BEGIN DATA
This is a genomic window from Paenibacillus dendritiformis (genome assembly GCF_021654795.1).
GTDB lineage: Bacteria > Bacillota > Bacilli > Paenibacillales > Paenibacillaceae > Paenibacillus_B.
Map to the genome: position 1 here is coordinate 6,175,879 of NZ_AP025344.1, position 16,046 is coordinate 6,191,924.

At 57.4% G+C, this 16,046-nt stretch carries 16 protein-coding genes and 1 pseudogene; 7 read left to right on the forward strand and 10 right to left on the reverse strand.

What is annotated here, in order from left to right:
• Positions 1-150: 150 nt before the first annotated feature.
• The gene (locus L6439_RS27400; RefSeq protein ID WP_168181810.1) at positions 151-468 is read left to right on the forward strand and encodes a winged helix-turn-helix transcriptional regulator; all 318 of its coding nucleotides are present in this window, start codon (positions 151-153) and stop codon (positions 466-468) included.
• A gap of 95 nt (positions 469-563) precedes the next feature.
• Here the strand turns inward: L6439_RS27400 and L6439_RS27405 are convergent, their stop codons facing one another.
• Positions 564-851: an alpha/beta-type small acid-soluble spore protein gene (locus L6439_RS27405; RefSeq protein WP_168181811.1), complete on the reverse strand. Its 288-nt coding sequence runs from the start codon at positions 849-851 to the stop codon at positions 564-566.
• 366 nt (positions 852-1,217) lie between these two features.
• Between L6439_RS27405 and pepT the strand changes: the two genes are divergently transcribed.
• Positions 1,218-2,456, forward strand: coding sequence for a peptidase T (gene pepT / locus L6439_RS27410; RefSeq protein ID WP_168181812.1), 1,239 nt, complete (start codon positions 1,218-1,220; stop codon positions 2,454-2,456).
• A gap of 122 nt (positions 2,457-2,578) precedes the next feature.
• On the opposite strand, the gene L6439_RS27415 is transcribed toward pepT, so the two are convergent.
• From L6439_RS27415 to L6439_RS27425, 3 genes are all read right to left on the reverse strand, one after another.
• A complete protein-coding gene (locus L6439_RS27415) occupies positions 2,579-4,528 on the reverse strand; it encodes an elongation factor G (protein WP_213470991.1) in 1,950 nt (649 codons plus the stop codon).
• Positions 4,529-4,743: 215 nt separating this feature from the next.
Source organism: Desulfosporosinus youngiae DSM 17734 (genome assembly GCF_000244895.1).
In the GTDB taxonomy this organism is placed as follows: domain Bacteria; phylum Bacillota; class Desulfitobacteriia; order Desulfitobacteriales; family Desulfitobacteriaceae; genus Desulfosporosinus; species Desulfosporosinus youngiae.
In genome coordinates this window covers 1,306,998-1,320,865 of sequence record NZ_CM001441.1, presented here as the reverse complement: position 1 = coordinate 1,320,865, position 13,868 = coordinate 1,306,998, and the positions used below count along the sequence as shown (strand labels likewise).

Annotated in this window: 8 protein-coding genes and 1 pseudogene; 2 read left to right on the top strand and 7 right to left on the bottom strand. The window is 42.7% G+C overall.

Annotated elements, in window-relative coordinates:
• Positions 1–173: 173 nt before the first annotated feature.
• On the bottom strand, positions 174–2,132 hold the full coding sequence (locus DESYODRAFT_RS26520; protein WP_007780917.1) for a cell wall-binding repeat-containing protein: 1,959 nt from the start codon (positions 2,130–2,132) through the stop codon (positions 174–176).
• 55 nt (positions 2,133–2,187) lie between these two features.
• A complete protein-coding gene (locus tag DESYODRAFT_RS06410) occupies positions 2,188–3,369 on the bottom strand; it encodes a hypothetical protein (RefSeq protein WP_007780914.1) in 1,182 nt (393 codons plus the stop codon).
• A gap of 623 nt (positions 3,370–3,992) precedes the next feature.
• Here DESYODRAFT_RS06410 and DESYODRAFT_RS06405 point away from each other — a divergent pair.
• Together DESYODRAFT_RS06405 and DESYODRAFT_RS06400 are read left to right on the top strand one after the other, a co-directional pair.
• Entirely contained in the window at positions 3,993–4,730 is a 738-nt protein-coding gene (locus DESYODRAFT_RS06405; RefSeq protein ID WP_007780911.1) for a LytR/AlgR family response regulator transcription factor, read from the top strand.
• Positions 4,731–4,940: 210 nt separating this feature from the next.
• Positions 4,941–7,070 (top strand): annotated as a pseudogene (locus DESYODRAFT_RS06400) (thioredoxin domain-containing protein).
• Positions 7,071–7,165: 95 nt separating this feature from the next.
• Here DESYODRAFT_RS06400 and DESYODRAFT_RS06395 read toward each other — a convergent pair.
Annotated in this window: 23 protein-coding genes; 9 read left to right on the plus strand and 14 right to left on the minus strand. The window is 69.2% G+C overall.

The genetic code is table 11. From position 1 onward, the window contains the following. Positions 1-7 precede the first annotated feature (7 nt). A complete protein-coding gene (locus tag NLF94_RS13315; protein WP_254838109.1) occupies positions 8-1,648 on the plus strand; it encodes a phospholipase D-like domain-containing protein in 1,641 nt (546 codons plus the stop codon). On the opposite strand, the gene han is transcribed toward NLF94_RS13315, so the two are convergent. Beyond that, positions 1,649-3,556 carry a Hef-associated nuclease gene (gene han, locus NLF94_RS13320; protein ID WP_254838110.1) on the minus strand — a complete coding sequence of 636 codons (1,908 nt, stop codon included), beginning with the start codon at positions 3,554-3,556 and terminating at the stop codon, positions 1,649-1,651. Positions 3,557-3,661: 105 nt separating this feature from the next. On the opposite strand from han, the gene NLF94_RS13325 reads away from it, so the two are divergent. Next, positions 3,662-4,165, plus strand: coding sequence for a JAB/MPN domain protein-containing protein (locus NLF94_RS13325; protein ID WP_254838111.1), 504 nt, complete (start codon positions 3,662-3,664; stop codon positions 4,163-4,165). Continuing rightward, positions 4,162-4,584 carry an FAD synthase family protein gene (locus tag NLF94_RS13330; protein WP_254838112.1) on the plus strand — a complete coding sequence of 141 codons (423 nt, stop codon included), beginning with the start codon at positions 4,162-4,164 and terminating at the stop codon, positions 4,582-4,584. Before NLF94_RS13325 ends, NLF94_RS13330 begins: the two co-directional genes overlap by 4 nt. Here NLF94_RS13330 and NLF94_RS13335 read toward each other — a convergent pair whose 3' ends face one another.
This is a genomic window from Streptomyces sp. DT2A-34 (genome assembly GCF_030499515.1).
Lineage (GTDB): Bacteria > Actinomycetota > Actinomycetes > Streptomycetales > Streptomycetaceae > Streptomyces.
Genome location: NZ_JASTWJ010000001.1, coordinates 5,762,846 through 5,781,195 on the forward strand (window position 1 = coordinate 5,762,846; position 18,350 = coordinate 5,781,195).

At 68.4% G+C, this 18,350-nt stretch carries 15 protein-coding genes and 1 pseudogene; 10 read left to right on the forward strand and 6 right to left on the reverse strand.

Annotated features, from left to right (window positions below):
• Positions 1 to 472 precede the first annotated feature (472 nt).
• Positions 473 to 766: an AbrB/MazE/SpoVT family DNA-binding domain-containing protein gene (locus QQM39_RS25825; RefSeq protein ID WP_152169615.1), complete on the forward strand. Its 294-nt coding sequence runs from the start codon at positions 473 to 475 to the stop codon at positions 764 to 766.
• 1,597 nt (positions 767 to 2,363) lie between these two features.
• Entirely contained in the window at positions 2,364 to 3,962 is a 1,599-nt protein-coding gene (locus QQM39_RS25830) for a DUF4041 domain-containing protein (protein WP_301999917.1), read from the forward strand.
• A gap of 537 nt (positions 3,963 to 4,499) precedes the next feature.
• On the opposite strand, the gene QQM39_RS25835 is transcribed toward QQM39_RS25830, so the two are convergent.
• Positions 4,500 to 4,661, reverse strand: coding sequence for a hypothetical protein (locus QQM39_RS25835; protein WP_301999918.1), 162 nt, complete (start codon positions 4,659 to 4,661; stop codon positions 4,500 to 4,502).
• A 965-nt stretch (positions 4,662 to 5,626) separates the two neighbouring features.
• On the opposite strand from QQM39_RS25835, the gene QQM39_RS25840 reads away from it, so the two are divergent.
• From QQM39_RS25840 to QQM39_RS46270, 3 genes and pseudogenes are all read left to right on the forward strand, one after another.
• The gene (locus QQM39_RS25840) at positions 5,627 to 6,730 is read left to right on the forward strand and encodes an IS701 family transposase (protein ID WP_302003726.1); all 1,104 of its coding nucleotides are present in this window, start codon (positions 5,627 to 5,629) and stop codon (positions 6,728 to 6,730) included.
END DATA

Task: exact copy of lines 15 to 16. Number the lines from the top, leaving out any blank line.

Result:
• On the opposite strand, the gene L6439_RS27415 is transcribed toward pepT, so the two are convergent.
• From L6439_RS27415 to L6439_RS27425, 3 genes are all read right to left on the reverse strand, one after another.